When Axl Rose waxed romantically about cold November rain in back in 1992, he clearly wasn’t singing about Leeds on a Saturday morning. A cold, depressing day darkened by oppressive black clouds showering their misery relentlessly from above, there is nothing romantic about Leeds city centre. However, above the sound of rain pelting against umbrella canopies, and cars splashing through ankle-high lakes of dirty water, there is hope. Somewhere out there is Damnation Festival. Continue reading
Twenty-five years on from De Mysteriis Dom Sathanas (Deathlike Silence) and Norwegian Black Metal act Mayhem still face the unenviable task of living up to their infamous debut. Steeped in arson and murder, the legend of De Mysteriis… will never be surpassed, but with new album Daemon (Century Media), the band have arguably crafted their finest collection of songs since that tumultuous time.
The roots of supergroup Sinsaenum date back to 1998 when DragonForce bassist Frédéric Leclercq decided he wanted to try something a little different, and a little nastier. The project lay dormant for years, but in 2010 Leclercq eventually made things happen by joining forces with fellow Frenchmen, Seth, bassist Heimoth, and guitarist Stéphane Buriez of Loudblast. Now playing guitar, he also recruited the dual vocal partnership of Attila Csihar of black metal titans Mayhem, and Sean Zatorsky of Dååth. The bands’ line-up is completed by former Slipknot drummer and general legend Joey Jordison. Continue reading
The Ghost Cult album round-up is back in town, for your vulgar delectation… Continue reading
Sinsaenum, the group featuring Slipknot‘s former drummer Joey Jordison, Frédéric Leclercq (Dragonforce), Attila Csihar (Mayhem), Sean Zatorsky (DÅÅTH), Seth Heimoth (bass), and Stephane Buriez (Loudblast), will be releasing their new EP, Ashes, on November 10th. Continue reading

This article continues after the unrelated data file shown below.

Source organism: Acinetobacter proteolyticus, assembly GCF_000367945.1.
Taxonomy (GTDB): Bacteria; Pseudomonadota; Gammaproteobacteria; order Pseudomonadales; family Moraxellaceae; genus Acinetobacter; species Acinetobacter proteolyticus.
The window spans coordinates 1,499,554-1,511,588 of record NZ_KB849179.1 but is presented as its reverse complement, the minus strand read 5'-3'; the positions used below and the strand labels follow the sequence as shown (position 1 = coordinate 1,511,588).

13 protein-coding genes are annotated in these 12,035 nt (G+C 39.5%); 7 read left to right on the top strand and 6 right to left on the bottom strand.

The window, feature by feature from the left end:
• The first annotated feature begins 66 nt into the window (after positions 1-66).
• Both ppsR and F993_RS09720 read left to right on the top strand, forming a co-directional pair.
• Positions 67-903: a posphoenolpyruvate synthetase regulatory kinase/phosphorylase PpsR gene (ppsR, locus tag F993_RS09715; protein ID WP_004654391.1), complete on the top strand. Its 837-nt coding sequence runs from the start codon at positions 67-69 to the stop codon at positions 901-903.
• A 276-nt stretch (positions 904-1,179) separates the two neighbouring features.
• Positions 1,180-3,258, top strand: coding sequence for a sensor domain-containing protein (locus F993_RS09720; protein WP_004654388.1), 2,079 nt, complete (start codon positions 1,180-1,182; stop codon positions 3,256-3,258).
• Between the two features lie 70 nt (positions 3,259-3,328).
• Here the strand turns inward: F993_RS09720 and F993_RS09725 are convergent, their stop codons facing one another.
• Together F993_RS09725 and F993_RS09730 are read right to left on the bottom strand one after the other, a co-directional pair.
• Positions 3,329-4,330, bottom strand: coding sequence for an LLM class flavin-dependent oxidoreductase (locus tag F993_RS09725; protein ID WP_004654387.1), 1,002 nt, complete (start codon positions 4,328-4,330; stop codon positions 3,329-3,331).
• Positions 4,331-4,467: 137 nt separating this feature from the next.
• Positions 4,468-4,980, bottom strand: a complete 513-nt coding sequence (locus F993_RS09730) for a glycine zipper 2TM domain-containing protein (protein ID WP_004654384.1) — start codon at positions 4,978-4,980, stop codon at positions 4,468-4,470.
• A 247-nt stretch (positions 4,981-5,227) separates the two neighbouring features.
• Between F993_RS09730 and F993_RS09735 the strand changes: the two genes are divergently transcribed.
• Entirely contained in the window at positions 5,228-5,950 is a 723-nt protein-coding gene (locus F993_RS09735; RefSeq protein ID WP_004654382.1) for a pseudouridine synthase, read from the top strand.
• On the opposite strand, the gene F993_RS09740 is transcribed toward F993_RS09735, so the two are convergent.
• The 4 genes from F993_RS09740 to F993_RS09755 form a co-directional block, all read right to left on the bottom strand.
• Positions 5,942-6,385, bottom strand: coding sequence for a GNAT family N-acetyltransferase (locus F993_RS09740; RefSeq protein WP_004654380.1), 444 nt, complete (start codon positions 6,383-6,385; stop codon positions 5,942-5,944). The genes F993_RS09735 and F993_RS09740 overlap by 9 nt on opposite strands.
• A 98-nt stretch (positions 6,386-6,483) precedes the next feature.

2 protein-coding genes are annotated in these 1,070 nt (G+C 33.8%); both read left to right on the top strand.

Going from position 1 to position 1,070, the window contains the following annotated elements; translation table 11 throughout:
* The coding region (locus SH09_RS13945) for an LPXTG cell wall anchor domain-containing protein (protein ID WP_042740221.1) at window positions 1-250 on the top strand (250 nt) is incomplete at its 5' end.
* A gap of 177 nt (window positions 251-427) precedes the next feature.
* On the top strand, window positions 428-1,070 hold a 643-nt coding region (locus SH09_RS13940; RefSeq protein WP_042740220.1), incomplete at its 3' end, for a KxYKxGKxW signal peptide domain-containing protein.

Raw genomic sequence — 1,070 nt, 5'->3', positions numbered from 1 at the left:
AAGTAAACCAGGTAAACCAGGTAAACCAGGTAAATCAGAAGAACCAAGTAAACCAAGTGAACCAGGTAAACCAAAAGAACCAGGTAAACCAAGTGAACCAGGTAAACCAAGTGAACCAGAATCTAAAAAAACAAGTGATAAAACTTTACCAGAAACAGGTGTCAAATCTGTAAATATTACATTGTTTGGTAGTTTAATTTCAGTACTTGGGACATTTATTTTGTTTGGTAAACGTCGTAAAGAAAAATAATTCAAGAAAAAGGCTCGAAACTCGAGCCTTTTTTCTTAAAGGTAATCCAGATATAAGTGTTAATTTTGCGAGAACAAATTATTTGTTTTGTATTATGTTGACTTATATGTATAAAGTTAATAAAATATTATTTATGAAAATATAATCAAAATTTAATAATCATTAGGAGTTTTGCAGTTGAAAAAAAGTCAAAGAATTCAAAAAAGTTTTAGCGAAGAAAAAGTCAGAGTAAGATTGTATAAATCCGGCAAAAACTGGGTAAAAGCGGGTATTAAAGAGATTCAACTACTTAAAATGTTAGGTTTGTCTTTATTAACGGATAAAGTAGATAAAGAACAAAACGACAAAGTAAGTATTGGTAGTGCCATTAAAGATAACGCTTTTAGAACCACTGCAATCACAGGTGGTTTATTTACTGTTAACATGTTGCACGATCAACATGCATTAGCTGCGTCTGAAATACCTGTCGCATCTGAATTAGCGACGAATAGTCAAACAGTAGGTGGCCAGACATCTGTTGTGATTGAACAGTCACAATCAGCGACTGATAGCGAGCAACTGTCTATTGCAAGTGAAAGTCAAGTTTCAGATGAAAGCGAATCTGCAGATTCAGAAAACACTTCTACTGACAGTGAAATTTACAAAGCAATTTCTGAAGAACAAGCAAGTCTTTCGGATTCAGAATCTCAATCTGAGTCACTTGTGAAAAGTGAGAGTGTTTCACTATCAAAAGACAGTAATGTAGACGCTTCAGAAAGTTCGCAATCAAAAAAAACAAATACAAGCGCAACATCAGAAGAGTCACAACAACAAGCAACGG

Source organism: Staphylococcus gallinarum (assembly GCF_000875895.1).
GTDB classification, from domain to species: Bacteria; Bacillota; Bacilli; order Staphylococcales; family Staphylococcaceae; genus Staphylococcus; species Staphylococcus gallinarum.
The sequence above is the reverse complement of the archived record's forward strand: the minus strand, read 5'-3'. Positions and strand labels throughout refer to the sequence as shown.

Regardless of the quality of the output, it is a feat of creativity and ambition to cultivate a fully realized Black Metal theatrical production; a concept story spread over five “scenes” and amassing nearly 100 minutes of occult, evil music to unveil the full “play” that is Coven, or Evil Ways Instead of Love (Hells Headbangers). Continue reading
It’s a staggering yet frequent reoccurrence: the hardest music to explain, often due to an apparent lack of infectious hook or because of the fact that little is actually happening, sees its orchestrators revered with an almost pathological devotion. Such is the case, of course, with US Drone gods Sunn O))). An overwhelming crush of Ambient noise, their worshippers hang onto every note, every sparing chime, as if it were a word from the heavens: their live shows remarkable for an inhuman level of sonic pain; each new recorded output more of an event, an experience, than a mere album or EP.
Latest full-length Kannon (Southern Lord) evolves in three movements, the first a sequence of pedal-strewn, cosmic, soaring chords. Greg Anderson and Stephen O’Malley take turns in expanding the eerie yet soothing soundscapes whilst positively terrifying guttural sounds emanate from the mouth of Mayhem’s Attila Csihar. Save for the brief introduction of didgeridoo and the atmospheric air coursing through this fifteen-minute opener, not much else of note occurs: yet it is inexplicably euphoric, haunting, muscle tightening; a spiritual epiphany which the guys conduct with almost superhuman understanding and control.
The opening chords of ‘Kannon 2’, just as economical, are nevertheless more ‘fuzzed’ and allowed to howl over an almost undetectable bass resonance. Chilling chants are intoned across a throbbing, fulminating body in an almost mournful yet Zen-like expression of emotion: an overtone of synthesised harmonics adding a barely recognisable sense of intrigue to an already hypnotic, captivating sound.
If ‘…2’ is the lament, ‘Kannon 3’ is the grave ascension. A similar structure sees that minimalist riff spike and clash with horrific anger, whilst the chanting bass voices become more sinister yet, paradoxically, reverberating to the verge of messianic celebration: a triumphal, fearful tribute to a returning, victorious tyrant. The intermittent Blackened roars, terrifying yet beatific, are both the counterpoint and the embodiment of the ability to stir and surprise while retaining control of an almost unbearably slow pace.